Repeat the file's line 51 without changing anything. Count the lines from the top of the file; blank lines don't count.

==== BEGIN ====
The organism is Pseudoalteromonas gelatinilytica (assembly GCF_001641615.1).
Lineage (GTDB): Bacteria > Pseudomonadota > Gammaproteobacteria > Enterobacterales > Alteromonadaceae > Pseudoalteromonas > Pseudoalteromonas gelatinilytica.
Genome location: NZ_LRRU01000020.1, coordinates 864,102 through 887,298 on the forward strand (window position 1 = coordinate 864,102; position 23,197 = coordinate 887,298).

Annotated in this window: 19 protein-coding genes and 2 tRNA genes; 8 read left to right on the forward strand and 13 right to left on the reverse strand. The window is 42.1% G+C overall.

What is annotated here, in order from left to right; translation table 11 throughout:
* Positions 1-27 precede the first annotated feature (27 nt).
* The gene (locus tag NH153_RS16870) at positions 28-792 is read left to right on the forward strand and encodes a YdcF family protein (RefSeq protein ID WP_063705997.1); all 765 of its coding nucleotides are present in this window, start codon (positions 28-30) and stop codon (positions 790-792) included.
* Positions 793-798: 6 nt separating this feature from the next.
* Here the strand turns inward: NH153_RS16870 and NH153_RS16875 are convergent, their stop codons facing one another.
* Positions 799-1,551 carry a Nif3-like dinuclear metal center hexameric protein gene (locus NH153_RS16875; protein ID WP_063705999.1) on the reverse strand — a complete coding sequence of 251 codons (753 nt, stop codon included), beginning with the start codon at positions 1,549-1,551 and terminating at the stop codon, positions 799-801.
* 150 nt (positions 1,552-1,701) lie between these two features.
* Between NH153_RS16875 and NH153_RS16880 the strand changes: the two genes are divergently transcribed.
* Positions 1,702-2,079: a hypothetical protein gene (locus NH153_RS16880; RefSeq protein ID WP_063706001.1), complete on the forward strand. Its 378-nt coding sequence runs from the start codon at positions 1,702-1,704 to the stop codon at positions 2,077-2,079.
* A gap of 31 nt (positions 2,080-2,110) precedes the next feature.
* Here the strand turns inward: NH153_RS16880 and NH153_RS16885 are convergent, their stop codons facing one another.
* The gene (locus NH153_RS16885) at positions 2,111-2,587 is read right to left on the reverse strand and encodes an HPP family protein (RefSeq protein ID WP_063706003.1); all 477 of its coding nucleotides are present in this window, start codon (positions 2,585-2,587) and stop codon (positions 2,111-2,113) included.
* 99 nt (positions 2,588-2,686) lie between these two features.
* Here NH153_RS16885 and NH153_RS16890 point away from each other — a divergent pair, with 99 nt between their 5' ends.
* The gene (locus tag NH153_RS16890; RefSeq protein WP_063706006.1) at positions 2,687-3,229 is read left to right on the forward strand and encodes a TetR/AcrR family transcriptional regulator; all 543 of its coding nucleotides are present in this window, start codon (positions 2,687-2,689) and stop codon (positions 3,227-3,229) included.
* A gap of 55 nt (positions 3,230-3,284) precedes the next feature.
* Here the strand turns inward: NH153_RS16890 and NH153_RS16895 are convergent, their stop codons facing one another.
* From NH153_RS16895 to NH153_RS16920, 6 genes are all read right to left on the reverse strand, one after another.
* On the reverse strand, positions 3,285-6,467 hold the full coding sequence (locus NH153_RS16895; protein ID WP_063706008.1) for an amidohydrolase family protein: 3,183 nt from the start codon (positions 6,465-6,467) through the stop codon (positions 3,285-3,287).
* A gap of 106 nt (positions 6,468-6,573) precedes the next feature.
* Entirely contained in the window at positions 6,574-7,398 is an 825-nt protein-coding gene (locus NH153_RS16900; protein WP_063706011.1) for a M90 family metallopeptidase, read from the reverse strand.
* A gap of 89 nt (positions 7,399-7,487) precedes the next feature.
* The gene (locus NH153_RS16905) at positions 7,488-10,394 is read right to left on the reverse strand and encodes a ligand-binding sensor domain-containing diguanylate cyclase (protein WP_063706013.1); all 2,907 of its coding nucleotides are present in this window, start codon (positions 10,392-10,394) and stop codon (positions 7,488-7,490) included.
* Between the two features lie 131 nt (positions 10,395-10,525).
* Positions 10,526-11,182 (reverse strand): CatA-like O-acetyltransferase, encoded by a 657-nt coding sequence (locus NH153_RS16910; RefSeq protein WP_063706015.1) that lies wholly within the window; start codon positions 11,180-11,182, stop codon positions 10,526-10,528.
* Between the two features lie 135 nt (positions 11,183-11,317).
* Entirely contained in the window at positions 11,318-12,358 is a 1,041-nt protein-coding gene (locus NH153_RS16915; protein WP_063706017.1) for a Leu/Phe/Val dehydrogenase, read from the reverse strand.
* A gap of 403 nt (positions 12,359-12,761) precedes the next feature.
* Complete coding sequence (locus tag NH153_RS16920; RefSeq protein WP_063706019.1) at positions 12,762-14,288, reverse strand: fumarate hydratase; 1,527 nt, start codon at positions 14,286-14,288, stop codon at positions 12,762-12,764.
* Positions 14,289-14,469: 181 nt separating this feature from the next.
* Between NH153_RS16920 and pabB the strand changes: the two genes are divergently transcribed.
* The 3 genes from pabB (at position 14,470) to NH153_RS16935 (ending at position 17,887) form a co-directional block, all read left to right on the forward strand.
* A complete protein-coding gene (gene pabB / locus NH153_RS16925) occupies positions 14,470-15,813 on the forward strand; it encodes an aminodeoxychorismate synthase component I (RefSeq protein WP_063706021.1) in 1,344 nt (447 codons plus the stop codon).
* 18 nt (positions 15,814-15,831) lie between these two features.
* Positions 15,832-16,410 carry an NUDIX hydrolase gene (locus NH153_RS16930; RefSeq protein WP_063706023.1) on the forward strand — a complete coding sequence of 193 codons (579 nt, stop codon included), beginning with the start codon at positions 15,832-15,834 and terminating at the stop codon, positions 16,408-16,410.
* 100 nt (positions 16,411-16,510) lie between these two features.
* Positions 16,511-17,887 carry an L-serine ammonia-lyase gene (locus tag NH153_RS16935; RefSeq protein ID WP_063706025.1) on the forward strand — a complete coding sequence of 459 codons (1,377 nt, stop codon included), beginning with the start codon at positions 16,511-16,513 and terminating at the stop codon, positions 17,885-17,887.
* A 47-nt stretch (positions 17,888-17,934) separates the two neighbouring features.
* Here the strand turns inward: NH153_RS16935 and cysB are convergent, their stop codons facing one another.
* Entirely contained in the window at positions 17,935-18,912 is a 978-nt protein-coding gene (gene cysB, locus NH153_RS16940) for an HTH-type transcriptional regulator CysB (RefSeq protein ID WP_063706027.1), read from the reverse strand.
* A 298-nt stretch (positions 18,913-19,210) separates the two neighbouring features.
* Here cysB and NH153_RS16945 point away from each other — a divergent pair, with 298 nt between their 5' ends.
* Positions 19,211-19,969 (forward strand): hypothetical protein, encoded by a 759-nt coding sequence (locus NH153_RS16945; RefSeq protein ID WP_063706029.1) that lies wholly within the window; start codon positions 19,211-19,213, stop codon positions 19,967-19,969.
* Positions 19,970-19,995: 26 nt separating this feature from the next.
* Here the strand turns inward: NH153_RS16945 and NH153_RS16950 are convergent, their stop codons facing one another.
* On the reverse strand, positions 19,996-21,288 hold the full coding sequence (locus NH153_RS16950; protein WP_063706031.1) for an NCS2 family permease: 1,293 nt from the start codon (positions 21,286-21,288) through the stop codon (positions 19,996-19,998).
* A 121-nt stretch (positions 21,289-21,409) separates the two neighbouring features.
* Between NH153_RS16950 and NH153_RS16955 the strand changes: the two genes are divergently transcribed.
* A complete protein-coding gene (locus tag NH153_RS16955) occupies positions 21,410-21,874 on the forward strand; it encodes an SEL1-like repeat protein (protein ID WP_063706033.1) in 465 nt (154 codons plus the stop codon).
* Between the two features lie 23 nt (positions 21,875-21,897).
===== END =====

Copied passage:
* A 121-nt stretch (positions 21,289-21,409) separates the two neighbouring features.